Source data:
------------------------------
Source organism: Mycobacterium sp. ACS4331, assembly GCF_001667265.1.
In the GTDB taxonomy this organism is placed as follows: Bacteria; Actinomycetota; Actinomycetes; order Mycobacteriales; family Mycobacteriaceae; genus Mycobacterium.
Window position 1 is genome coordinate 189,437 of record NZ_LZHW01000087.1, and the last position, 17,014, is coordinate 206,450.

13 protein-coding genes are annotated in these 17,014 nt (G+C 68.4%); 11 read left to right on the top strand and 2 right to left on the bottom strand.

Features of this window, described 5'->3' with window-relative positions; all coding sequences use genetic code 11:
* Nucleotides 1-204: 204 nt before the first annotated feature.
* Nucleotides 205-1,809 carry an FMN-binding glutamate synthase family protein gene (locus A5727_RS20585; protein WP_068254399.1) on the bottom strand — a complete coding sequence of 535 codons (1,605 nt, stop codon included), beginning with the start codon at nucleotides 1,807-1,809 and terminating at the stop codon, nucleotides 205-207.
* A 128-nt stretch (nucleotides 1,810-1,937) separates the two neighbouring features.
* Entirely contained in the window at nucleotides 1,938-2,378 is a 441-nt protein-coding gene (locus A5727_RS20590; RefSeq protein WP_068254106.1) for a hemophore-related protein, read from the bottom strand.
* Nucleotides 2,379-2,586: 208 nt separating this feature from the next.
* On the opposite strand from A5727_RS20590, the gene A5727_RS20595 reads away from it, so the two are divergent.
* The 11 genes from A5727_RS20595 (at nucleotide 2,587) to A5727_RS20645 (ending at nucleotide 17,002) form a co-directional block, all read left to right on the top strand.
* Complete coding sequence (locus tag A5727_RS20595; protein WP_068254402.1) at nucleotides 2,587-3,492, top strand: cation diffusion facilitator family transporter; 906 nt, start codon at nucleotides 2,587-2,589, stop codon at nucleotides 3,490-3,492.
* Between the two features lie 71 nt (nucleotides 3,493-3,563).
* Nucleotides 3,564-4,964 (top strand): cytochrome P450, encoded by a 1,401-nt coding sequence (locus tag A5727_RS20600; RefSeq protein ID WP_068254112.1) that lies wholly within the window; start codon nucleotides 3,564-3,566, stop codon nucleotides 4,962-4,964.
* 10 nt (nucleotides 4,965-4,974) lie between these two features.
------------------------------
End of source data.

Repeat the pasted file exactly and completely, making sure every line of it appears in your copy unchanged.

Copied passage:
Source organism: Mycobacterium sp. ACS4331, assembly GCF_001667265.1.
In the GTDB taxonomy this organism is placed as follows: Bacteria; Actinomycetota; Actinomycetes; order Mycobacteriales; family Mycobacteriaceae; genus Mycobacterium.
Window position 1 is genome coordinate 189,437 of record NZ_LZHW01000087.1, and the last position, 17,014, is coordinate 206,450.

13 protein-coding genes are annotated in these 17,014 nt (G+C 68.4%); 11 read left to right on the top strand and 2 right to left on the bottom strand.

Features of this window, described 5'->3' with window-relative positions; all coding sequences use genetic code 11:
* Nucleotides 1-204: 204 nt before the first annotated feature.
* Nucleotides 205-1,809 carry an FMN-binding glutamate synthase family protein gene (locus A5727_RS20585; protein WP_068254399.1) on the bottom strand — a complete coding sequence of 535 codons (1,605 nt, stop codon included), beginning with the start codon at nucleotides 1,807-1,809 and terminating at the stop codon, nucleotides 205-207.
* A 128-nt stretch (nucleotides 1,810-1,937) separates the two neighbouring features.
* Entirely contained in the window at nucleotides 1,938-2,378 is a 441-nt protein-coding gene (locus A5727_RS20590; RefSeq protein WP_068254106.1) for a hemophore-related protein, read from the bottom strand.
* Nucleotides 2,379-2,586: 208 nt separating this feature from the next.
* On the opposite strand from A5727_RS20590, the gene A5727_RS20595 reads away from it, so the two are divergent.
* The 11 genes from A5727_RS20595 (at nucleotide 2,587) to A5727_RS20645 (ending at nucleotide 17,002) form a co-directional block, all read left to right on the top strand.
* Complete coding sequence (locus tag A5727_RS20595; protein WP_068254402.1) at nucleotides 2,587-3,492, top strand: cation diffusion facilitator family transporter; 906 nt, start codon at nucleotides 2,587-2,589, stop codon at nucleotides 3,490-3,492.
* Between the two features lie 71 nt (nucleotides 3,493-3,563).
* Nucleotides 3,564-4,964 (top strand): cytochrome P450, encoded by a 1,401-nt coding sequence (locus tag A5727_RS20600; RefSeq protein ID WP_068254112.1) that lies wholly within the window; start codon nucleotides 3,564-3,566, stop codon nucleotides 4,962-4,964.
* 10 nt (nucleotides 4,965-4,974) lie between these two features.